Hybrid cars vs plug-in hybrid cars: how they work and which is better
The biggest difference between an electric car and a plug-in hybrid is the engine. In an e-car, the engine is purely electric, whereas in plug-ins there is always a conventional combustion engine on board as well as an electric motor. Hybrid cars have two drive systems – the most common combination is that of a petrol engine with an electric motor.
What is a PHEV?
PHEV stands for Plug-in Hybrid Electric Vehicle and refers to hybrid vehicles with a larger drive battery and the option of charging it with an hybrid car charger or Mercedes car charger at an external socket, wallbox, or charging station. This means that longer journeys are also possible with purely electric drive. The biggest advantage of PHEVs is the range. The combination of electric motor and combustion engine usually gives a range of 600 kilometres. They are also ahead of the game in terms of performance. The interaction of the two drive systems enables better overall horsepower and a sporty driving experience. On the other hand, they also have a much larger battery than the solely hybrid vehicles.
As a rule, an EV mode (electric vehicle mode) can be activated for the plug-in hybrid drive. The vehicle then can go distances of 30 to 50 kilometres purely on electric power all the while consuming less fuel. This makes these cars ideally suited for driving in the city. In comparison, the range of an electric car is shorter. Depending on the model, it is between 120 and 220 kilometres. In the future, these values will continue to increase.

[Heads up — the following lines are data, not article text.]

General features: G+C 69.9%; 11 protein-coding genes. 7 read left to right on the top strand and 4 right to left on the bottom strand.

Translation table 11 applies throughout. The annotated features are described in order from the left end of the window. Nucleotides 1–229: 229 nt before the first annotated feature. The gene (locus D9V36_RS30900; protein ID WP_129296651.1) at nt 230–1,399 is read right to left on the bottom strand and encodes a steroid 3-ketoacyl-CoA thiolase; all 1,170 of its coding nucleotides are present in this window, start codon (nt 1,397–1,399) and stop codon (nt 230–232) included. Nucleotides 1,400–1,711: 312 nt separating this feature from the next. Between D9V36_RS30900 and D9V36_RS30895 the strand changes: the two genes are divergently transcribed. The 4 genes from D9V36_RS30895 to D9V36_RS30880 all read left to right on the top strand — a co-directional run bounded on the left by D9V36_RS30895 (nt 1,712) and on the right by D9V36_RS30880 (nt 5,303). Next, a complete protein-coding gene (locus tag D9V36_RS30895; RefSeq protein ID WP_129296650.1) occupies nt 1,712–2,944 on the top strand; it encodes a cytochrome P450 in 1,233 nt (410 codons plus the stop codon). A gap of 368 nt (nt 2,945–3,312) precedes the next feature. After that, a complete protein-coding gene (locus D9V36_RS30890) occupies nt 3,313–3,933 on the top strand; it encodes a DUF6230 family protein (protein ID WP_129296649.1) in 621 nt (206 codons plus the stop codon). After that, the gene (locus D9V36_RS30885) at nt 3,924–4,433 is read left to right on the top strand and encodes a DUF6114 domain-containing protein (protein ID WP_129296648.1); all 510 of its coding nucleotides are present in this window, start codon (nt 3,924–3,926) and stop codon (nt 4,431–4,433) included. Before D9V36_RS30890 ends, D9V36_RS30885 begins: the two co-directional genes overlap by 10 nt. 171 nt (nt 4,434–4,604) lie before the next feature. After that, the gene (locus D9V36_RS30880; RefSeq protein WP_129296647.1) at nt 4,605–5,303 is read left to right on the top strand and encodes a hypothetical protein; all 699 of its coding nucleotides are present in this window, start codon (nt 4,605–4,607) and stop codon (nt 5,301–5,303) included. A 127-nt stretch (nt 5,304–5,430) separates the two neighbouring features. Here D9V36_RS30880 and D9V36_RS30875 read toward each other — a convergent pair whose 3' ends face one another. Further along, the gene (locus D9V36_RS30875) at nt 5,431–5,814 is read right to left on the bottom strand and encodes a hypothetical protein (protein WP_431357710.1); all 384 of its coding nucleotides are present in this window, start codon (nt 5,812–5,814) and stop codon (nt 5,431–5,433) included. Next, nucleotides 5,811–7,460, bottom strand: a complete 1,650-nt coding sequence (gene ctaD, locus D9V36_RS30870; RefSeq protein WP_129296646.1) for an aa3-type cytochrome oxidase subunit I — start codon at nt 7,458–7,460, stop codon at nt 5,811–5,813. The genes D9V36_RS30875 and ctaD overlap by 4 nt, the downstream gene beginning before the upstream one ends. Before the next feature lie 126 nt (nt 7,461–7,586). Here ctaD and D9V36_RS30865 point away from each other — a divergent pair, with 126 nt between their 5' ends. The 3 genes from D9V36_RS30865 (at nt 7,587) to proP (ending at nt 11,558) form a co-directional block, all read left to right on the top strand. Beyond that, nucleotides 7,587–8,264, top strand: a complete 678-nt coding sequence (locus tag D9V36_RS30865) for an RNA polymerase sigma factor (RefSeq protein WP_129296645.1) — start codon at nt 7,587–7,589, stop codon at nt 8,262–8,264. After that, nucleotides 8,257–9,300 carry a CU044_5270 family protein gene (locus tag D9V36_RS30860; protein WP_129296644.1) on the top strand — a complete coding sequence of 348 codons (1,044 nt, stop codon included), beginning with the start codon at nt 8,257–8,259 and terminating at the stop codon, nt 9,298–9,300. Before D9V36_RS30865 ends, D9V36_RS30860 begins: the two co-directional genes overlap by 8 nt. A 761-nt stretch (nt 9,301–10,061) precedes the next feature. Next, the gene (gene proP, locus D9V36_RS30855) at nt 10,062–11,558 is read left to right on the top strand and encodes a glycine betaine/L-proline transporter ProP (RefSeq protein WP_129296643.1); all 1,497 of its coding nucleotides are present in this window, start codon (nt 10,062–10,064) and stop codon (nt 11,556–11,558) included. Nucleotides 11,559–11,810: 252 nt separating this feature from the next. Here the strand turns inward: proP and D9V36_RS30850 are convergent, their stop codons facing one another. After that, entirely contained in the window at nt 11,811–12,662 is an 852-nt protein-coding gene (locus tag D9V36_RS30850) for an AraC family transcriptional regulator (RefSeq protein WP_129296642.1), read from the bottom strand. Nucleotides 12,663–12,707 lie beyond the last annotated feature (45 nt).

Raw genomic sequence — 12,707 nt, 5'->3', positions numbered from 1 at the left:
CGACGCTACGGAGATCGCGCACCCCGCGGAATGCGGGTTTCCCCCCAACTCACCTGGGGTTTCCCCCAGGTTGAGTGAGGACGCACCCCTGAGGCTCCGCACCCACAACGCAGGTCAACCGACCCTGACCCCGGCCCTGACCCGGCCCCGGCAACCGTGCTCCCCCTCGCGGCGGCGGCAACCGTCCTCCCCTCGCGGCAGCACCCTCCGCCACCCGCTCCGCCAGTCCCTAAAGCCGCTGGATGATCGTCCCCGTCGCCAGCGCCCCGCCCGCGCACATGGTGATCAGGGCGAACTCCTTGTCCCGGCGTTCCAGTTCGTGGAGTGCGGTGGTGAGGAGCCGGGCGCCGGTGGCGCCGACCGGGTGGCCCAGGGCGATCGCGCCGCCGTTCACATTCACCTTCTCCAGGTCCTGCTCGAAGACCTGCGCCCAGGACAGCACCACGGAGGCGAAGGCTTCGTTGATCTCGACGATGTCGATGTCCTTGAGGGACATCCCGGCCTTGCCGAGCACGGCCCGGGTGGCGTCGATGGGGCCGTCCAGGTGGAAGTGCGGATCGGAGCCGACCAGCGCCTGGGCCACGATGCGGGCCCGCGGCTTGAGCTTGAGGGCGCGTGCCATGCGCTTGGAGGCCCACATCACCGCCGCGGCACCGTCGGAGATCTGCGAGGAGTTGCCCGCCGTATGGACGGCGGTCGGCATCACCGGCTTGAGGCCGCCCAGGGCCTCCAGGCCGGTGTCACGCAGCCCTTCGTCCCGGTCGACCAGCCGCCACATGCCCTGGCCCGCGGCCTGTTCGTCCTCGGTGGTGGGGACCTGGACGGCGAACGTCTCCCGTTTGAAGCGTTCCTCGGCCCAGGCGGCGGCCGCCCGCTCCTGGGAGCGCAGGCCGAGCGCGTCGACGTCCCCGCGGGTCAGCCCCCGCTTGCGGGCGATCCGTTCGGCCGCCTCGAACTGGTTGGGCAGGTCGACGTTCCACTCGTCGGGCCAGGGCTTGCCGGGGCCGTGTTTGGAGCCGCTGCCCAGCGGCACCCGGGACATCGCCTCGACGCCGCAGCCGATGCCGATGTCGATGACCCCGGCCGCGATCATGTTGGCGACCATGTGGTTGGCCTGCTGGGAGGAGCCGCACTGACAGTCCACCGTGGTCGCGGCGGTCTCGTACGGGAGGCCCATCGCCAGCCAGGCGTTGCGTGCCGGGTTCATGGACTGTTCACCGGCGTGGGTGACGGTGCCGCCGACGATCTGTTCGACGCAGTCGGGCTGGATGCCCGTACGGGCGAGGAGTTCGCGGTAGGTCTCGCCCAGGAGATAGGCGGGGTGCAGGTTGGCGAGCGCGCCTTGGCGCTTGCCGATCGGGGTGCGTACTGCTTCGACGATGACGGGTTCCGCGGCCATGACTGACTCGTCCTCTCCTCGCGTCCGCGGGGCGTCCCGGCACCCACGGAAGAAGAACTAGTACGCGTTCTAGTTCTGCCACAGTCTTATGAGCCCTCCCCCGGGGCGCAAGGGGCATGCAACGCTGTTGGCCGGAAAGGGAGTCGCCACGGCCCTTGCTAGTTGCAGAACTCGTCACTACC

The purely hybrid vehicles have proven time and again to be particularly economical. They have to make do with a few kWh batteries, while in plug-ins the batteries are usually more than13 kWh.
Without electricity in the battery, hybrid vehicles are normal combustors, which is why so much power can also be obtained. The energy can be retrieved regardless of whether the battery is charged or not). The exclusively hybrid vehicle obtains its electrical energy only through recuperation and cannot be plugged into a socket. Drivers who do not charge the batteries of their PHEV are much better off with a pure hybrid. Due to the higher weight of the batteries, plug-ins consume more fuel than regular hybrids, which have significantly lighter batteries on board.
Plug-in hybrids usually cost more to buy than electric cars. You’ll have to budget around £28,000 for an e-Golf and around £42,000 for the Passat GTE DSG.